With this background, we now review the decision in Mobil. On Oct. 10, 2014, one day after the issuance of an ICSID arbitral award, Mobil filed its ex parte petition in federal court in New York for recognition of the $1.6 billion arbitral award, and for the entry of judgment in that amount. The district court's order entered that same day granted the requested relief and provided, in part, as follows:

The pecuniary obligations in the Final Award in favor of the ExxonMobil entities and against Venezuela shall be recognized and entered as a judgment by the Clerk of this Court in the same manner and with the same force and effect as if the Final Award were a final judgment of this Court, as authorized by 22 U.S.C. §1650a and Article 54 of the ICSID Convention.

Several days later, Venezuela moved to vacate that ex parte judgment. Venezuela argued that neither Article 54 of the ICSID Convention, nor the U.S. enabling statute authorized the issuance of a federal court judgment on an ICSID arbitration award on an ex parte basis.

Venezuela also argued that the provisions of the FSIA superseded the provisions of the earlier federal enabling statute, and that under the FSIA the judgment entered by the federal court in New York should be vacated on two grounds.

First, the federal district court in New York was an improper venue for Mobil's action to recognize and enforce the pecuniary arbitration award against Venezuela. Rather, the recognition and enforcement action against Venezuela could only be brought in federal district court in Washington D.C.

Second, Venezuela argued that under the FSIA, it was entitled to service of all pleadings in all actions against it in advance of court hearings or rulings on the requested relief; therefore, it was impermissible for the New York federal district court to grant Mobil's requested relief on an ex parte basis, or to grant the relief requested by Mobil before giving Venezuela ample opportunity to respond. Stated differently, Venezuela asserted that the action to recognize and enforce the ICSID's pecuniary arbitral award must be brought in a plenary action in a federal district court that otherwise had both personal jurisdiction over Venezuela and subject matter jurisdiction over the dispute.

In his decision, Judge Engelmayer rejected all of Venezuela's arguments. He noted that there are a number of prior Southern District of New York decisions which permitted use of New York State's ex parte recognition procedures to obtain judgments on ICSID arbitral awards. As Engelmayer further observed, the ICSID enabling statute provides that pecuniary ICSID arbitral awards are entitled to "the same full faith and credit as if the award were a final judgment of a court of general jurisdiction of one of the" other states, and the ICSID Convention makes clear that its ICSID awards are not "subject to any appeal or to any other remedy…" Mobil, slip op. at 7, 9.

Additionally, on a ruling of apparent first impression in the Southern District, Engelmayer held that the Mobil case falls squarely within two of the exceptions to the sovereign immunity under the FSIA (which were noted above). The Mobil action was brought to confirm an arbitral award governed by the ICSID Convention, an international treaty in force in the United States. Also as a contracting party to the ICSID Convention (until its withdrawal in 2012), Venezuela had implicitly waived its immunity to U.S. court jurisdiction over the Mobil action. Therefore, Mobil was free to commence its action against Venezuela in the Southern District, and Mobil's ex parte petition for recognition of, and entry of judgment on, the ICSID arbitral award was not barred by the FSIA.

Finally and importantly, toward the end of his decision, Engelmayer ruled that §1610(c) of the FSIA is applicable to Mobil v. Venezuela. Therefore, pursuant to that provision Mobil may only execute on Venezuela's commercial assets upon express court order permitting the execution. Furthermore, such a court order may only be issued after the court determines that a "reasonable period of time" has elapsed following the entry of judgment and the giving of any notice required under 28 U.S.C. §1608(e).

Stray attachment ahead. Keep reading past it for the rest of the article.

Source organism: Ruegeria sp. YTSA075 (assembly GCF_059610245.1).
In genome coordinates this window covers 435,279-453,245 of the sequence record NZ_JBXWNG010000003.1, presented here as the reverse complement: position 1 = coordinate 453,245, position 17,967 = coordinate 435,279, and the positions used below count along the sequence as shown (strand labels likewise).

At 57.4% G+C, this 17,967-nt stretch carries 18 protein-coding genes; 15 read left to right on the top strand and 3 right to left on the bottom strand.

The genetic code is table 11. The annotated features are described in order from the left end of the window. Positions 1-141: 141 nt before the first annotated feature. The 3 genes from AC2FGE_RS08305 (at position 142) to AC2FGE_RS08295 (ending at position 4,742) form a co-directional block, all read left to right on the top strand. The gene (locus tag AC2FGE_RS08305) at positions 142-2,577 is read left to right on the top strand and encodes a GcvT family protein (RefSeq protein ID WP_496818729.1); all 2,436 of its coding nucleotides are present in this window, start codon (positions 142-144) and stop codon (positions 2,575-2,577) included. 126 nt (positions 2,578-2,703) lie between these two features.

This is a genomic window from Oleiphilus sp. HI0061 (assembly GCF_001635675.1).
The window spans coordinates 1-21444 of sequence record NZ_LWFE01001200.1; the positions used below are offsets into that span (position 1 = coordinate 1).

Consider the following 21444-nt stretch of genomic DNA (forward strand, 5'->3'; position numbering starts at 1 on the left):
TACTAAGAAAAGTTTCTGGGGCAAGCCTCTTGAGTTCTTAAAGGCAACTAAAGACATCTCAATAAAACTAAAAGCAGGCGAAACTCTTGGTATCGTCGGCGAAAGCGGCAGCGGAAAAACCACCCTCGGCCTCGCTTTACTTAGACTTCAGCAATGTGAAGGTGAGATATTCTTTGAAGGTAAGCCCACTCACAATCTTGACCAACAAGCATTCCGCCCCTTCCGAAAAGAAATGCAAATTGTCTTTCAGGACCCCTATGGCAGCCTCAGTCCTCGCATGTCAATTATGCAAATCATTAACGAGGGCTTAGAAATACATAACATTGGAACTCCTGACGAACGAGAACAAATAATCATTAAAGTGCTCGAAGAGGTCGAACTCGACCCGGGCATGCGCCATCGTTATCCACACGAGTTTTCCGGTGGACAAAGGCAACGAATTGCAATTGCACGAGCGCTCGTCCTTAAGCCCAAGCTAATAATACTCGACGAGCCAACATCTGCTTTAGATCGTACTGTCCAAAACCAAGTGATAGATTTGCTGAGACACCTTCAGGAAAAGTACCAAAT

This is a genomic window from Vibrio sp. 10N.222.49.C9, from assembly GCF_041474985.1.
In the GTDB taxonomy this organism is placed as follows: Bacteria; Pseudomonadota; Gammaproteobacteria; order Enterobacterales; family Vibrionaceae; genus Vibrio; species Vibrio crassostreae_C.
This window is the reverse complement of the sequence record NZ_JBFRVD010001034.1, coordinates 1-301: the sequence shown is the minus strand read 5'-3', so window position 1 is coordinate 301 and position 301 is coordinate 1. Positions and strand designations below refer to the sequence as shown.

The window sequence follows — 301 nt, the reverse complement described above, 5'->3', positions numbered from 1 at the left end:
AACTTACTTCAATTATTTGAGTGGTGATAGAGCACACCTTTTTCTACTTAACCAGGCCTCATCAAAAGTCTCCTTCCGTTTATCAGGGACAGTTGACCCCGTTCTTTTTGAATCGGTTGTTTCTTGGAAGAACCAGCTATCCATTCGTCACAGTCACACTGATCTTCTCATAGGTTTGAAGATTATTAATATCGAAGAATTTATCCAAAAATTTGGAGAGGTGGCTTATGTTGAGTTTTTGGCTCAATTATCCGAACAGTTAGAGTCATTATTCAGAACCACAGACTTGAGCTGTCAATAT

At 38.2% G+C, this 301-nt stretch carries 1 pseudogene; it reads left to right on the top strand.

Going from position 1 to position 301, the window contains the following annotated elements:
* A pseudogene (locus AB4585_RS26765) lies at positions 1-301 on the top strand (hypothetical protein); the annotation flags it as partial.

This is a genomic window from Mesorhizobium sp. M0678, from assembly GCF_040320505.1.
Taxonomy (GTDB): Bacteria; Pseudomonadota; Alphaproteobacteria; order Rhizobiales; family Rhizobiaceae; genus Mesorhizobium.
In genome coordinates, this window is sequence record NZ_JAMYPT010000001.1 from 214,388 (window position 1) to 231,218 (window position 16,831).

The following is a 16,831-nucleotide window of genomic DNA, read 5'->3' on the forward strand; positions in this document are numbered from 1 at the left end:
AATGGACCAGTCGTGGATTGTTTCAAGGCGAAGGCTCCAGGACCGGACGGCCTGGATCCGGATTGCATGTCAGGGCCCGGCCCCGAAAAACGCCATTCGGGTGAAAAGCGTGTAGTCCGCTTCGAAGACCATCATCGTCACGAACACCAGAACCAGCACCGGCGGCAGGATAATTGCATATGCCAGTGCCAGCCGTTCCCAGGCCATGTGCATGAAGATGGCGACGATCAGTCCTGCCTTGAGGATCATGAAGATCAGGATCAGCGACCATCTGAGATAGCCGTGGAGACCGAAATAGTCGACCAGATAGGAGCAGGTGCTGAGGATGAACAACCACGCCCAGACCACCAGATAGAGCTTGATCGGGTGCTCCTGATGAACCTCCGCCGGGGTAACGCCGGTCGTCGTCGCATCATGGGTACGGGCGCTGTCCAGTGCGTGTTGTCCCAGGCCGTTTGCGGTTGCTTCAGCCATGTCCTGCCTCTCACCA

Summary and Conclusion

As a general proposition, current U.S. statutory law and case law provide mechanisms for the recognition and enforcement of international arbitration awards and foreign country monetary judgments on an expedited basis. However, virtually all such proceedings must be brought as plenary actions on notice to the defendants, thus giving the defendant the right to challenge the recognition and enforcement request on limited grounds.

The Mobil v. Venezuela decision highlights that a private party receiving a pecuniary ICSID arbitral award against a foreign sovereign may proceed to obtain recognition and enforcement of such an award in the U.S. federal court of its choosing, on an ex parte basis. Obviously, this is quite a potent remedy that may encourage private investors to litigate their investment-related claims against foreign sovereigns before the ICSID, and also encourage those private investors to enforce such awards in the United States.


1. Venezuela withdrew from the ICSID Convention in 2012. However, that withdrawal did not affect the ICSID's jurisdiction over the Mobil/Venezuela dispute—where both the acts giving rise to Mobil's claims and the commencement of the ICSID arbitration proceeding preceded Venezuela's withdrawal.

2. Investment can include, among other things, equity shares and debt instruments of a company, claims to money under contracts, intellectual property rights, inventions in all fields of human endeavor, industrial designs, trade secrets, know-how and confidential business information, licenses, permits, and business concessions conferred by law or under contract, including concessions to search for, cultivate, extract or exploit natural resources. Compare the definitions of Investment contained in the Bilateral Agreements for the Promotion and Protection of Investments between (i) Great Britain and Venezuela (March 15, 1995); (ii) Argentina and the U.S. (Nov. 14, 1991); and (iii) Israel and the Czech Republic (Sept. 23, 1997).

Reprinted with permission from the March 13, 2015 edition of the New York Law Journal © 2015 ALM Media Properties, LLC. All rights reserved. Further duplication without permission is prohibited. For information, contact 877-257-3382— or visit